Our better selves
In his recent State of the Union speech, President George W. Bush said what needed to be said and said it very well. But one paragraph in that speech stood out, to this observer anyway, more than all the rest. It was when President Bush said:
“None of us would ever wish the evil that was done on Sept. 11, yet after America was attacked it was as if our entire country looked into a mirror and saw our better selves. We were reminded that we are citizens, with obligations to each other, to our country and to history. We began to think less of the goods we can accumulate, and more about the good we can do.”
Many of us are humbled by the better selves that were displayed on September 11th and on the days and nights that followed; not only at the World Trade Center and the Pentagon and in that lonely crash site in Pennsylvania, but around the world.
What is it, we might ask, that produces the men and women who volunteer to leave home and hearth and serve at great risk to their own health and even their very lives? To serve in places that one Special Forces trooper described as “the armpits of the world.”
One of the interesting facets of the fighting in Afghanistan is how few of our casualties have been caused by hostile fire or action. And yet, our losses have not been small to a nation that holds the life of each and every one of our fellow citizens as precious. The overwhelming majority of our losses of life and limb in the war on terror are due to the kinds of hazards our men and women in uniform face almost every day.
This should be one of the great lessons for an American people who no longer have the contact with the military that conscription once gave us, for an American Congress whose ranks are now filled with representatives and senators most of whom have never served in the military. That lesson is this: even without a shooting war, even without actual combat, the military life, even in times of peace, is very hazardous.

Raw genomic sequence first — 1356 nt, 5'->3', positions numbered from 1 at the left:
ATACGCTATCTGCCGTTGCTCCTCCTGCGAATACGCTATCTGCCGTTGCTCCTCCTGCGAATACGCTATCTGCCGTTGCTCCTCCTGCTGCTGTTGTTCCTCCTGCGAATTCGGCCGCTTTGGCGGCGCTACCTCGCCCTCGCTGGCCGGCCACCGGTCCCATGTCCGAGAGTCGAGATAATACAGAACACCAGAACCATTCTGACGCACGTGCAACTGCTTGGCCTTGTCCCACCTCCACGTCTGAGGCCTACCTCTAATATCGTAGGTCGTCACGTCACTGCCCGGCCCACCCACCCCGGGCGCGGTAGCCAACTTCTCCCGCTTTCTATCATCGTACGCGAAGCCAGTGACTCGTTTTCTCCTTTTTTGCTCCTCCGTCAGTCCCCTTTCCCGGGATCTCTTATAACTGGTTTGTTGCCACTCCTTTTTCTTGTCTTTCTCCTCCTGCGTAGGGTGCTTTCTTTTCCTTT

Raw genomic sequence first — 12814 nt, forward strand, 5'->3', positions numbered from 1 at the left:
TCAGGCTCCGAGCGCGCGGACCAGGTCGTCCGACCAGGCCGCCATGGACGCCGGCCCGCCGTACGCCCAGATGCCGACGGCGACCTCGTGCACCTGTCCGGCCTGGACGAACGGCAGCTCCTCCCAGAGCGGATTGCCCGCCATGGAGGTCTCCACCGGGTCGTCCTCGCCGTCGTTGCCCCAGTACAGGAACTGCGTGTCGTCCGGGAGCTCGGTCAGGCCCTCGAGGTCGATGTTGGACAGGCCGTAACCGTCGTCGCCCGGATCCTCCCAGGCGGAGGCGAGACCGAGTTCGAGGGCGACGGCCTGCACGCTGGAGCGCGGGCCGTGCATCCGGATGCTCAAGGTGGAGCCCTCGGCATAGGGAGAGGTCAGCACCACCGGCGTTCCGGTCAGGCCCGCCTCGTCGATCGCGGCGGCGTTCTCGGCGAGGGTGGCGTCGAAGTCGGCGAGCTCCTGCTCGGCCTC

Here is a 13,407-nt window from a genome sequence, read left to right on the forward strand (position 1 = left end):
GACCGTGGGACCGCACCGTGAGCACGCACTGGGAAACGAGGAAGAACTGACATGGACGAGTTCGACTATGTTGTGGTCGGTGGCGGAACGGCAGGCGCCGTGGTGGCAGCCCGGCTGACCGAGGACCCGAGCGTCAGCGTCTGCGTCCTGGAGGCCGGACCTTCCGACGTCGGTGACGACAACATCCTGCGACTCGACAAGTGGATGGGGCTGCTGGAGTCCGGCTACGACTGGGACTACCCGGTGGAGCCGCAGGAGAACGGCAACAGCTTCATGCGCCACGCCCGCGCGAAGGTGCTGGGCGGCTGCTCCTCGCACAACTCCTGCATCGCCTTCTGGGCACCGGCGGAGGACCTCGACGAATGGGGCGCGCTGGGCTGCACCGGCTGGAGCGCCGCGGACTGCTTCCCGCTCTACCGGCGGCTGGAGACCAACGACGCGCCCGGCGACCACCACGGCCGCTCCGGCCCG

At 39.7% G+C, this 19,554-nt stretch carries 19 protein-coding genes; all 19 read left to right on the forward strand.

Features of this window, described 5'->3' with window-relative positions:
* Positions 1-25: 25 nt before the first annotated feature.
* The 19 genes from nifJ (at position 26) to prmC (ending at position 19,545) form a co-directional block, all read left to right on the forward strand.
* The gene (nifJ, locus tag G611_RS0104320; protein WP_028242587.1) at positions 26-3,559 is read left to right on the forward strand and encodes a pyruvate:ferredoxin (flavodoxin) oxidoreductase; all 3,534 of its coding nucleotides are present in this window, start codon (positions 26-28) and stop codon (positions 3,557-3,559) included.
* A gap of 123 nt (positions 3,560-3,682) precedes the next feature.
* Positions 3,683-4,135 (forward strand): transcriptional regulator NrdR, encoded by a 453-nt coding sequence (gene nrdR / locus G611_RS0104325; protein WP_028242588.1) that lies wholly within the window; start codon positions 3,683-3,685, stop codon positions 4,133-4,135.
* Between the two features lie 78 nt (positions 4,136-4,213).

But it has to be that way if our men and women are to have the kind of tough, realistic training that prepares them to fight and to win in time of war. President Bush says we need to raise their pay. No one who has an inkling about the kinds of sacrifices our military must make in either peace or war, would gainsay the idea of taking better care of our men and women in uniform.
Yet, no amount of money induces these heroes to go out and do what they do. They do it because they love this country, because they love the freedoms it provides their loved ones, because they seek the satisfaction of doing something that needs to be done and doing it well. They along with our police, our firefighters, our emergency medical services personnel and even those who give loving care to our elderly are just some of our better selves.
Unfortunately, we continue to see our worst selves as well. Recently, three people were gunned down in a bowling alley robbery in Denver. A mother drowns her five children. Murderers break out of prison in Texas. Kids rot their brains with meth, with marijuana, with other illegal drugs. Kids shoot their teachers and schoolmates.
What is it that produces a Medic who will crawl through the dirt, dust and scorpions of Afghanistan to tend the wounds of his fellow soldiers or even those of the enemy and what is it that produces a person whose self-absorbed indulgence leads them to a life of crime?
If you figure that one out, be sure and let someone know.
William Hamilton, a nationally syndicated columnist and featured commentator for USA Today, is the co-author of The Grand Conspiracy by William Penn – a novel about terrorism in Colorado’s high country.
©2002. William Hamilton